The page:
Including last winter’s strikedown of the state’s first attempt to mandate that women bury or cremate their fetal remains after abortion, Republican-appointed U.S. District Judge Sam Sparks has in recent past helped block three state reproductive health restrictions, making him somewhat of an unlikely ally to abortion providers.
And as the state mounts another shot at forcing the fetal burial rule on women (through last session’s omnibus Senate Bill 8), providers have again asked Sparks to block the anti-choice law. However, the longtime judge stepped aside last week, and into semi-retirement – or “senior status,” as it’s officially termed – handing over the latest abortion rights case to San Antonio-based federal Judge David Ezra.
While the Reagan-appointed judge does have a history of going against the state on the issue of abortion – in 2016, he ruled against (and issued an injunction on) Williamson County officials who asked a constable job applicant about his views on the procedure – he offers less predictability on the current case before him, as he’s never ruled on the specific issue before. Court documents filed on Jan. 3 indicate that abortion providers are asking Ezra to temporarily block the law from taking effect on Feb. 1 and to eventually rule it unconstitutional, as it will place “onerous and medically unnecessary burdens” on not only abortion-seeking women but also those who miscarry or experience ectopic pregnancy, in an effort to impose the state’s “own moral code” on women.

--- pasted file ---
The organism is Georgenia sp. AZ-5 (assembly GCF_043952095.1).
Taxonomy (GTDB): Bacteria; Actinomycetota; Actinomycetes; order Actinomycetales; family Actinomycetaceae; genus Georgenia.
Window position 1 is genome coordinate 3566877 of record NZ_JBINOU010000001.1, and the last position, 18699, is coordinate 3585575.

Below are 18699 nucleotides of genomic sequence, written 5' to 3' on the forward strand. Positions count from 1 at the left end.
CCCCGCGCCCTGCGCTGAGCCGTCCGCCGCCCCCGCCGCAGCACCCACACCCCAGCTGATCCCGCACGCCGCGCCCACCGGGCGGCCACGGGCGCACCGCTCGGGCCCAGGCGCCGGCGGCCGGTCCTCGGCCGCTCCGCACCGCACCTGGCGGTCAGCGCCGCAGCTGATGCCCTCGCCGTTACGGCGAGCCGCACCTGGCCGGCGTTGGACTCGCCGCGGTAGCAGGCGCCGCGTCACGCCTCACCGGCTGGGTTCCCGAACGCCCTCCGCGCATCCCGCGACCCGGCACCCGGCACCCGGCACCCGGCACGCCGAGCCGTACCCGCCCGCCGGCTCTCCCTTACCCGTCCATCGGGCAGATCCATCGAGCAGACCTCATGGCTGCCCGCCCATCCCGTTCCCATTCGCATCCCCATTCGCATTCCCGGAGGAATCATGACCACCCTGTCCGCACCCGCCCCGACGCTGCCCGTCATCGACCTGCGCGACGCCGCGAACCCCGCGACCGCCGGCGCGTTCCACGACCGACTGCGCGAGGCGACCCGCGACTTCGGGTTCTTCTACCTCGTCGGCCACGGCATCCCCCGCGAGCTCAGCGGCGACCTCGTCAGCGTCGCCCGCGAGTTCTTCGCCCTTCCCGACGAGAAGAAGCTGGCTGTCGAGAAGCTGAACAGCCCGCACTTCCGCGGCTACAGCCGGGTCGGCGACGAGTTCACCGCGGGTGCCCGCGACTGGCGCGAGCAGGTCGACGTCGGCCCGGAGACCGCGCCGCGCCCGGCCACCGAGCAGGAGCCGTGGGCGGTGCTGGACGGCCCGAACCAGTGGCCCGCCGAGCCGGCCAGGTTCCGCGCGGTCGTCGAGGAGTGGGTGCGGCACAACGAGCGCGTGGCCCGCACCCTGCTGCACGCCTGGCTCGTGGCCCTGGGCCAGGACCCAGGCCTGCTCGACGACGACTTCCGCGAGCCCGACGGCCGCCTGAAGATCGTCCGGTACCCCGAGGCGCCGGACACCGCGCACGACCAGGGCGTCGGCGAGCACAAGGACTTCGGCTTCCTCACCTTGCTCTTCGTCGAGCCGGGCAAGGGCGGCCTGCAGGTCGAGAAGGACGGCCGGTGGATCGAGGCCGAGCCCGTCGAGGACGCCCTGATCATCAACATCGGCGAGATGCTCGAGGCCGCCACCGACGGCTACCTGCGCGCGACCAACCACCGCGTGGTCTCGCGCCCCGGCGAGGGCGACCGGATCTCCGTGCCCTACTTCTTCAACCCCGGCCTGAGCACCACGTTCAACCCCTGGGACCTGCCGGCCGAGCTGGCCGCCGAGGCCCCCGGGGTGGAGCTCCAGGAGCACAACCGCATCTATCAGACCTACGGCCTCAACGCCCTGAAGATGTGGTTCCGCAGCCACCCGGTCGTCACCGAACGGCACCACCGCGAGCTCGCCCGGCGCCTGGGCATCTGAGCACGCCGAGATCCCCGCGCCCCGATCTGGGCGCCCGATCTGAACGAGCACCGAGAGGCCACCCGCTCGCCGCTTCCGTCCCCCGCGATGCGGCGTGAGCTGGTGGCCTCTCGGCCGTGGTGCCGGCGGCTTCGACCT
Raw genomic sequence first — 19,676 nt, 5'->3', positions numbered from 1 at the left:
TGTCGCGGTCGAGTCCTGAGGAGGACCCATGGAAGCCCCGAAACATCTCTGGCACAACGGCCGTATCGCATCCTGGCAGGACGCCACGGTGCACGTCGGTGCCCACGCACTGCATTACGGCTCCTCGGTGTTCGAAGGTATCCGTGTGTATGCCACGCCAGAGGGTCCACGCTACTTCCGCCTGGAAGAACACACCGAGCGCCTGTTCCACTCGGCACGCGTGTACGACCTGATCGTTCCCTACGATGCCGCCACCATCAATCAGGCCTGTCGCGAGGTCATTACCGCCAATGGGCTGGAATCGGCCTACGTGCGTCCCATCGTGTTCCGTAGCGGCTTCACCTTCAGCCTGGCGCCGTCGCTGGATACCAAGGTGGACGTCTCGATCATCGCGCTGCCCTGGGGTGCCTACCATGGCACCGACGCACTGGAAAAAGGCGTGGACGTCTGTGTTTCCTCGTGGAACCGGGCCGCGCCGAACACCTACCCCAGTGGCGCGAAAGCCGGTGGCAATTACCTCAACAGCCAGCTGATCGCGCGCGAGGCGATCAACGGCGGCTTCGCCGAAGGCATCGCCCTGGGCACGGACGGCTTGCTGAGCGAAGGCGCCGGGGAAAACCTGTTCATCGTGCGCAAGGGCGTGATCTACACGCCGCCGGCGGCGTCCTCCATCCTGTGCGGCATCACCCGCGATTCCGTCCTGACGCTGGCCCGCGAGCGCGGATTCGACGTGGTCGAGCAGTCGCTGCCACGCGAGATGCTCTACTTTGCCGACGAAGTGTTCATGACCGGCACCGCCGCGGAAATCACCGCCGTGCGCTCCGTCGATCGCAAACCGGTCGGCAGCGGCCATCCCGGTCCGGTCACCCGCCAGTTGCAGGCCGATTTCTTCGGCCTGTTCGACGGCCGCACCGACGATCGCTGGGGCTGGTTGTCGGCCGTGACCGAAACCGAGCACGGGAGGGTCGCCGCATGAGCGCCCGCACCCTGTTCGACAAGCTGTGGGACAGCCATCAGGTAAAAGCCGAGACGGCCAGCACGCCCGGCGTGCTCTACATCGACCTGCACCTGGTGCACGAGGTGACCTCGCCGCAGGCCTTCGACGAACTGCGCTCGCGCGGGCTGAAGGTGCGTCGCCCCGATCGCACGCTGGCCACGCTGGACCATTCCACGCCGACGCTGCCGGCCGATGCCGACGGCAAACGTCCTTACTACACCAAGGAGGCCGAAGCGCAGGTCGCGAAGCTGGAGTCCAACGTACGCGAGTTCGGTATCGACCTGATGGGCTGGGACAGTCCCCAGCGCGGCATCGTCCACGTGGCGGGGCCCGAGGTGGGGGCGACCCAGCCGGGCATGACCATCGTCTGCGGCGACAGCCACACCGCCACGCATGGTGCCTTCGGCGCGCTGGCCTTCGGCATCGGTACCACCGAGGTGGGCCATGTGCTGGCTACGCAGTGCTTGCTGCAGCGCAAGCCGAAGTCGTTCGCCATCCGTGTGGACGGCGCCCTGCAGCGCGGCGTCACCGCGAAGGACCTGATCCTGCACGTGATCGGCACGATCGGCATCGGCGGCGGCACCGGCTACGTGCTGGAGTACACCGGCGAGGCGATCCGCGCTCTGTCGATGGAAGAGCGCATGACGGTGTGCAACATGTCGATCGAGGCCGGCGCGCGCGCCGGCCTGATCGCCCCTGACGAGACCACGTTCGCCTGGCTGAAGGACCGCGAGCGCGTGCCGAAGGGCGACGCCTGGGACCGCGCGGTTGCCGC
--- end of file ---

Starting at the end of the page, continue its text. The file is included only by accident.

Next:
A hearing date has yet to be scheduled.
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